Syracuse University

Uniting with Righteous Resistance, Bringing Revolution, Learning Through the Experience



Editors’ Note: This is excerpted from a quick snapshot from a member of the National Revolution Tour who was part of a team that visited Syracuse University for a day following an escalation of white-supremacist threats and righteous resistance provoked by that.

We came in to Syracuse U. after six nights of shutdowns, sleep-ins, and protests to unite with and learn from this righteous struggle. How do we learn from this and how do we do what the people of Puerto Rico and Hong Kong did [mass, nonviolent, sustained protests, in this case drawing from those examples to what is needed to oust the fascist Trump/Pence regime–ed.]?

Students are in fear. Many have left to go home. The students had a list of demands that were not being met. They were agonizing over how to sustain and grow their movement, especially with their own friends and classmates who agreed with the whole thing. We went further with what was happening with Nazification of college campuses and what was happening with Ann Coulter and Don Jr., including that one of the people there with us was arrested on the freeway and how that trial played in with the fascism. The students we talked to were familiar with Ann Coulter but didn’t know who Steve Mnuchin is other than his name being familiar. And we air dropped the graphic with the text from revcom on all floors of the library....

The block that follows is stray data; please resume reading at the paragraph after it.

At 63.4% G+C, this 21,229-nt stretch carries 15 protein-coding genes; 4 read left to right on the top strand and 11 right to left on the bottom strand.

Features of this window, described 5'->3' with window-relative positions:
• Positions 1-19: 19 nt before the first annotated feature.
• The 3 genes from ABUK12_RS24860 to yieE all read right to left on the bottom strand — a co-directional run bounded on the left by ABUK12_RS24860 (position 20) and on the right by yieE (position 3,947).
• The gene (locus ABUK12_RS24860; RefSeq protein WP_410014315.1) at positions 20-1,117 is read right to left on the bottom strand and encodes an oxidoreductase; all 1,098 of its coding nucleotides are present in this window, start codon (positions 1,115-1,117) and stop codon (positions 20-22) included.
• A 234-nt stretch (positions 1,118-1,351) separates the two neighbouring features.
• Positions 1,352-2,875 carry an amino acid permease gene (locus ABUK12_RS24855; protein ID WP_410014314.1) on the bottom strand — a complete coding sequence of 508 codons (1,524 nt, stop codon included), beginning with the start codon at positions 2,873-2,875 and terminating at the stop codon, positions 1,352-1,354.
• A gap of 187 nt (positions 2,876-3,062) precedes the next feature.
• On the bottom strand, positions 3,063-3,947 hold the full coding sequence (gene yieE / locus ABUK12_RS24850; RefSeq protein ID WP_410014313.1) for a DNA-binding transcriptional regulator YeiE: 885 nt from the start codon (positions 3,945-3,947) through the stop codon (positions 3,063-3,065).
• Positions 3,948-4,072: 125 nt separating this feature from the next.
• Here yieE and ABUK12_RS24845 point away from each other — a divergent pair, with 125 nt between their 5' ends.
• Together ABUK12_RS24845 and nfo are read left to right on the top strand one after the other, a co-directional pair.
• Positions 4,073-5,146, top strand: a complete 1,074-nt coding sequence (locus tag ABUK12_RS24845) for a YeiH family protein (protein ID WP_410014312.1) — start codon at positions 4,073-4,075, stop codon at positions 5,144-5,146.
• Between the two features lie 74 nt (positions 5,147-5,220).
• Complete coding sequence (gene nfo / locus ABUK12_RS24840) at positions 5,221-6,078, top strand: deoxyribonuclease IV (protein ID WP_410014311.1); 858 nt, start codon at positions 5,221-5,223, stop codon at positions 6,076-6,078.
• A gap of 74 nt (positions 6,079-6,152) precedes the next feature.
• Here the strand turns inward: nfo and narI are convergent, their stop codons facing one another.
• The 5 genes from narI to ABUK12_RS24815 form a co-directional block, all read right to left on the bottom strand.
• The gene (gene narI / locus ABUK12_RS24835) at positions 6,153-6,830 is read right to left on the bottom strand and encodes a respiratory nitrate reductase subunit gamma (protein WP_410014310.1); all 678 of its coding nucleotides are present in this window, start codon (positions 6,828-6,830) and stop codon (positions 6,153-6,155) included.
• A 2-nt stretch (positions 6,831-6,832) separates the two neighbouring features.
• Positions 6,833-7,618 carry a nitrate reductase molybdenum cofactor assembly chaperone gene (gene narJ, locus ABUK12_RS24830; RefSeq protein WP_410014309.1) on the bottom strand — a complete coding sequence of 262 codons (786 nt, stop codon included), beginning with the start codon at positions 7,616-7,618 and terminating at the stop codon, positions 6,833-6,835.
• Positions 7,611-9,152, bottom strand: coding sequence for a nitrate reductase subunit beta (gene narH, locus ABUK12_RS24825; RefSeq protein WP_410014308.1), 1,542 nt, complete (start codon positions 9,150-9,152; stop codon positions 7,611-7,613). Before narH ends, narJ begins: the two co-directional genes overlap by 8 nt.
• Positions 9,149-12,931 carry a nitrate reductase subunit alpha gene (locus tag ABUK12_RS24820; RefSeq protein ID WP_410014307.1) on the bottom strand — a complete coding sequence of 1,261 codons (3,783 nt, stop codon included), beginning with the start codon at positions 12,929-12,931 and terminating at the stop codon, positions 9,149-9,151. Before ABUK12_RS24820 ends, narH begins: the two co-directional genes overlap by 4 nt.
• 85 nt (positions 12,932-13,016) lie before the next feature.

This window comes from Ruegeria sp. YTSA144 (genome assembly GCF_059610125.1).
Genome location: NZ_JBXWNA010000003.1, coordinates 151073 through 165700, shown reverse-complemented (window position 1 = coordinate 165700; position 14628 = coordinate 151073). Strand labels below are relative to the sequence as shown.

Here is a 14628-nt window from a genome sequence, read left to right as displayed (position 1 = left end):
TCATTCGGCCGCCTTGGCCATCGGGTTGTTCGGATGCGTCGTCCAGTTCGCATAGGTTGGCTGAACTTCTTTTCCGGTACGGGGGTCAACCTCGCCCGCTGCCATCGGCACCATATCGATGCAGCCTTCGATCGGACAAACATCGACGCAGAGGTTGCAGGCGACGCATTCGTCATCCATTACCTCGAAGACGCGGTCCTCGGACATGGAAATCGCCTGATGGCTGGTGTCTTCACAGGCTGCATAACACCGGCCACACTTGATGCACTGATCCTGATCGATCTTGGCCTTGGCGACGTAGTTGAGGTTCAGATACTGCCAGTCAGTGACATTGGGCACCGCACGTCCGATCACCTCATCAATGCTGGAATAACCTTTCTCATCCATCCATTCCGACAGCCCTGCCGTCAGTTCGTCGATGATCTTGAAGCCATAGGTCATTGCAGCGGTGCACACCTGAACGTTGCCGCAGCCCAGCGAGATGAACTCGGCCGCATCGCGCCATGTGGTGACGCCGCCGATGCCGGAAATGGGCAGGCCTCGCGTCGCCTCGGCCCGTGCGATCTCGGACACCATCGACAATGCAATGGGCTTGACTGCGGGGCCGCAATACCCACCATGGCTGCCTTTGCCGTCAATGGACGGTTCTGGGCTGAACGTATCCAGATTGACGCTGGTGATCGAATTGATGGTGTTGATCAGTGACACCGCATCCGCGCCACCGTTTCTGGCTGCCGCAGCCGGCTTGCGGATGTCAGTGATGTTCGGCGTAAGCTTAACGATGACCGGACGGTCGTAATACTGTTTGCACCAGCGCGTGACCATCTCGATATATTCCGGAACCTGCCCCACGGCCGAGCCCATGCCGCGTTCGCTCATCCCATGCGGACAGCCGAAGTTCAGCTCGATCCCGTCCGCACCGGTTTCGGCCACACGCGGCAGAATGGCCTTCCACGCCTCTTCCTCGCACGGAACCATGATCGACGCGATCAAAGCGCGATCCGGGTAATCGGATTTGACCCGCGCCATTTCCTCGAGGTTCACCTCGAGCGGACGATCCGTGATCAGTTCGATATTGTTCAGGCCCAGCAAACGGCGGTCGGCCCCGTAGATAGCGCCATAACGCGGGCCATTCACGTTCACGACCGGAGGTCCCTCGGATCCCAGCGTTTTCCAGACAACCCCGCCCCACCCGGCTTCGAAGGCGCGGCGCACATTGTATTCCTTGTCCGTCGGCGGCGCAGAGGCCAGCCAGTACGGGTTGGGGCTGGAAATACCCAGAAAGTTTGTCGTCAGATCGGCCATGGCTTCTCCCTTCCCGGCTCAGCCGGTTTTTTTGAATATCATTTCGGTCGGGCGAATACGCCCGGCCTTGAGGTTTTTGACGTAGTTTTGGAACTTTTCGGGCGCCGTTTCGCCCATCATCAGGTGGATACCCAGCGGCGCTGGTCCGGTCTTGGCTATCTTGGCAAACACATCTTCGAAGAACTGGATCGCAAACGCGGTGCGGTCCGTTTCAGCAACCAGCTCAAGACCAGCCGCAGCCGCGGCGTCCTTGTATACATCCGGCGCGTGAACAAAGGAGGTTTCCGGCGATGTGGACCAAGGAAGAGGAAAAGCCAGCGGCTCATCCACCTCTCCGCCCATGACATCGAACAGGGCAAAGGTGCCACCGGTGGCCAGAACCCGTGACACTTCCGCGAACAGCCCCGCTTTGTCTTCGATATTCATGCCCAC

In Barnes Center, where the occupation and sleep-in has happened and a “safe space” declared, many students were open and curious to meet the revolution for the first time. Communism was a scary word for a few. Others understood while not being a communist that it was something different and they asked questions. We got into Reform vs. Revolution when someone began asking some questions they had “answers” to already, of communism being “a nightmare for people.” This was done absent engaging with the 5 STOPS and what this country has done to the people of the world, which we brought in, and many of the students we talked to in one group agreed with us about America. The core organizers were split in how they felt about the revolution. Some watched us the whole time and how students were responding to us. Others liked that we had come so far to join as long as we were “respectful” of their space.